For the next week, pay attention to items, activities, social accounts, responsibilities, and people that suck your energy.
You won’t be able to eliminate _all_ of them, but you might indeed be able to quickly make significant changes.
Let go of items that are broken, useless, or ugly. Get rid of clothes you do not intend to wear or that don’t fit. Unfollow accounts that make you feel miserable through their content. Unsubscribe from newsletters that suck your energy.
As Marie Kondo [preaches](https://www.goodreads.com/book/show/22318578-the-life-changing-magic-of-tidying-up), ask yourself whether the things you’re holding on to _spark joy._
If a piece of clothing makes you feel miserable because you can’t wear it, give it away so someone else can experience joy by actually wearing it.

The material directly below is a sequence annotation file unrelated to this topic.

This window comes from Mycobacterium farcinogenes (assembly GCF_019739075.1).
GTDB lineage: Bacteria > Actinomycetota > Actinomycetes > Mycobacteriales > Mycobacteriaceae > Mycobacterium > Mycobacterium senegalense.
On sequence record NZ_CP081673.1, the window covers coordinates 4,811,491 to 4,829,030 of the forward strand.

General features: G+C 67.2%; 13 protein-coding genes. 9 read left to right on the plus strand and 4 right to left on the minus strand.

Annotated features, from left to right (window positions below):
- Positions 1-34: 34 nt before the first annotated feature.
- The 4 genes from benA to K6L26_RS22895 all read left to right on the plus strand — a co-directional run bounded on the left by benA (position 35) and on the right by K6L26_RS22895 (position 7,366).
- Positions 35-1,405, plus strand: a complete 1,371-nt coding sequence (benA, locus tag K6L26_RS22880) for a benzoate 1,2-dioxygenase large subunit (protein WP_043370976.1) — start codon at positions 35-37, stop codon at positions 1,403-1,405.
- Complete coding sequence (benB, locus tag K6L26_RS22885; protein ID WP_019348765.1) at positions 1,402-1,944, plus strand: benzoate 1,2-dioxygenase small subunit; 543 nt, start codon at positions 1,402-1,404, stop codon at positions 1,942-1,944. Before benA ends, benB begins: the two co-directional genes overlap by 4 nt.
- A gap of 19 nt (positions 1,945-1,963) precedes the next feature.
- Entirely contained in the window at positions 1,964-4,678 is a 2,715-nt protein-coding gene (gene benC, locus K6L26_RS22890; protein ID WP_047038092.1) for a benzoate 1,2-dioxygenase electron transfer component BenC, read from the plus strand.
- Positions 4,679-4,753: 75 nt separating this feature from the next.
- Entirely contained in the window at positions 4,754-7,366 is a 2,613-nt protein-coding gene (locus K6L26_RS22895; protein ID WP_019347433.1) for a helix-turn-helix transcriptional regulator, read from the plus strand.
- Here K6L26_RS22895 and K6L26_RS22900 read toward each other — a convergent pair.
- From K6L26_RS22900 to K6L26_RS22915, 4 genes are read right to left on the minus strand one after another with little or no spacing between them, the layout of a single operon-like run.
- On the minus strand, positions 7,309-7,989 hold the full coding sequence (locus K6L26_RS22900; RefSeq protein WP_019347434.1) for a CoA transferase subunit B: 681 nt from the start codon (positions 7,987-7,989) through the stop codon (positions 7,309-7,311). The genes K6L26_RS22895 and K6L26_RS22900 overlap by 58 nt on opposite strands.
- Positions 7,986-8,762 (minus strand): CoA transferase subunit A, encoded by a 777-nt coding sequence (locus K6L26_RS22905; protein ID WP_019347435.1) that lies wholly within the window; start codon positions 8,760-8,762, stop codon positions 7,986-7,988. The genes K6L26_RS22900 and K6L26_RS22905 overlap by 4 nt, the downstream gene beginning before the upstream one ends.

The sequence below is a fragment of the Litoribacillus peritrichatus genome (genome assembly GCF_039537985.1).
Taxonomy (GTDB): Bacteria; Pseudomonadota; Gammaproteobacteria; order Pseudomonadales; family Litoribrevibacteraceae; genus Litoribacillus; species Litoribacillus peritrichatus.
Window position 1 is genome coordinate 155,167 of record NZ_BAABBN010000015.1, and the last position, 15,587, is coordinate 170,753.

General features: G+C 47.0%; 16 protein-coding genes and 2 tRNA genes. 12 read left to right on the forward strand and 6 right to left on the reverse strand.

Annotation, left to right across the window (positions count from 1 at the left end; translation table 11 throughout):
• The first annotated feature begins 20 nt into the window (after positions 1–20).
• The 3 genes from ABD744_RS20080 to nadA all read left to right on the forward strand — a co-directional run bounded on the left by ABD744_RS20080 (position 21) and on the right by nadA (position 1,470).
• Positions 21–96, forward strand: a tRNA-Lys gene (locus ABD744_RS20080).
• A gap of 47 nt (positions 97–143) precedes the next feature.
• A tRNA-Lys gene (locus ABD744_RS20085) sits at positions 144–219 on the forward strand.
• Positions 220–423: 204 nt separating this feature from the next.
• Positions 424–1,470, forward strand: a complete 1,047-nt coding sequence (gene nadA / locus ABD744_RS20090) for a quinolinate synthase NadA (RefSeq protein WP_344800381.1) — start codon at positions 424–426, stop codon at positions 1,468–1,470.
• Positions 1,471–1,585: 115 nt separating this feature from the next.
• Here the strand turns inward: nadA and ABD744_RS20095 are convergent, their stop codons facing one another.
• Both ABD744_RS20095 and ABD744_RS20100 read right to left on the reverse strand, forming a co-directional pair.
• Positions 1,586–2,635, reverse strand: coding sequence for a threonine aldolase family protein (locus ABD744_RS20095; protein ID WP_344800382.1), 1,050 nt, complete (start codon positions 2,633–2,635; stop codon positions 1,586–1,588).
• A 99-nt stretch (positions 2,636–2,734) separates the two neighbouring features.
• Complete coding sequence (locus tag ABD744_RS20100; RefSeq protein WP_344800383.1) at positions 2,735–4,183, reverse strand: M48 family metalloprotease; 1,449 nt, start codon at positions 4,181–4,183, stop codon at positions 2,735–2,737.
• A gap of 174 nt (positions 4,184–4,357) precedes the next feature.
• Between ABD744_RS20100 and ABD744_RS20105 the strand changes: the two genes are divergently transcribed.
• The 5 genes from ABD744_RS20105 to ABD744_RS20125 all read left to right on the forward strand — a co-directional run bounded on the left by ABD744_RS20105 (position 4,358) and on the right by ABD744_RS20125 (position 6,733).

If an influencer or celebrity makes you feel bad by sharing her glamorous life, unfollow her, so you can focus on making changes in _your_ life instead of consuming someone else’s.
You deserve to be surrounded by people and things you _like._
Getting there will be a process, but it’ll be worth it.
# Ignore what you just read
Well, unless.. it makes sense for _you_.
Over the last five years, I’ve written hundreds of articles on _how to improve your life._ My stories and emails are read by millions of people each year. And I’ve worked with hundreds of clients in my workshops and trainings.
I love what I do, but there’s one thing I sincerely hate about the industry: Most coaches, writers, educators, and influencers force their ideas on their audiences without ever mentioning that **you need to find out what works for *you*.**
The advice I shared above can be priceless.